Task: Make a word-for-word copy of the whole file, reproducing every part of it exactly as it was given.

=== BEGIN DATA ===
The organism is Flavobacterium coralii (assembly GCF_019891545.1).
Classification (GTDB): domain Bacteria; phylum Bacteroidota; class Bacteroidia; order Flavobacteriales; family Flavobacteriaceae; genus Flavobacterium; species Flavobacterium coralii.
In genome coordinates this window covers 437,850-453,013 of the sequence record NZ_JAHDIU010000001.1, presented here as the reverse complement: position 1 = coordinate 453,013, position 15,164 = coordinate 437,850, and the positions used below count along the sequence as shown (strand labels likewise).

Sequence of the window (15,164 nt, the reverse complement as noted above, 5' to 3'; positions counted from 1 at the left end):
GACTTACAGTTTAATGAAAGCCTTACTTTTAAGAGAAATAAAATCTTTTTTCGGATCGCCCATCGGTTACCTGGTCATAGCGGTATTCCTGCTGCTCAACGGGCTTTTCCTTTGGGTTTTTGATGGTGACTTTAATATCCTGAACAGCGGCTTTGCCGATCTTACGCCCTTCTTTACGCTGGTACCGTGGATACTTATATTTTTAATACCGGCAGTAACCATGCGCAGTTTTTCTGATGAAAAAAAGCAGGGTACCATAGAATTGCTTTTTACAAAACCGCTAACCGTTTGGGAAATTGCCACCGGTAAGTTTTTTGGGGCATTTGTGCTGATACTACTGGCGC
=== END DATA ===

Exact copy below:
The organism is Flavobacterium coralii (assembly GCF_019891545.1).
Classification (GTDB): domain Bacteria; phylum Bacteroidota; class Bacteroidia; order Flavobacteriales; family Flavobacteriaceae; genus Flavobacterium; species Flavobacterium coralii.
In genome coordinates this window covers 437,850-453,013 of the sequence record NZ_JAHDIU010000001.1, presented here as the reverse complement: position 1 = coordinate 453,013, position 15,164 = coordinate 437,850, and the positions used below count along the sequence as shown (strand labels likewise).

Sequence of the window (15,164 nt, the reverse complement as noted above, 5' to 3'; positions counted from 1 at the left end):
GACTTACAGTTTAATGAAAGCCTTACTTTTAAGAGAAATAAAATCTTTTTTCGGATCGCCCATCGGTTACCTGGTCATAGCGGTATTCCTGCTGCTCAACGGGCTTTTCCTTTGGGTTTTTGATGGTGACTTTAATATCCTGAACAGCGGCTTTGCCGATCTTACGCCCTTCTTTACGCTGGTACCGTGGATACTTATATTTTTAATACCGGCAGTAACCATGCGCAGTTTTTCTGATGAAAAAAAGCAGGGTACCATAGAATTGCTTTTTACAAAACCGCTAACCGTTTGGGAAATTGCCACCGGTAAGTTTTTTGGGGCATTTGTGCTGATACTACTGGCGC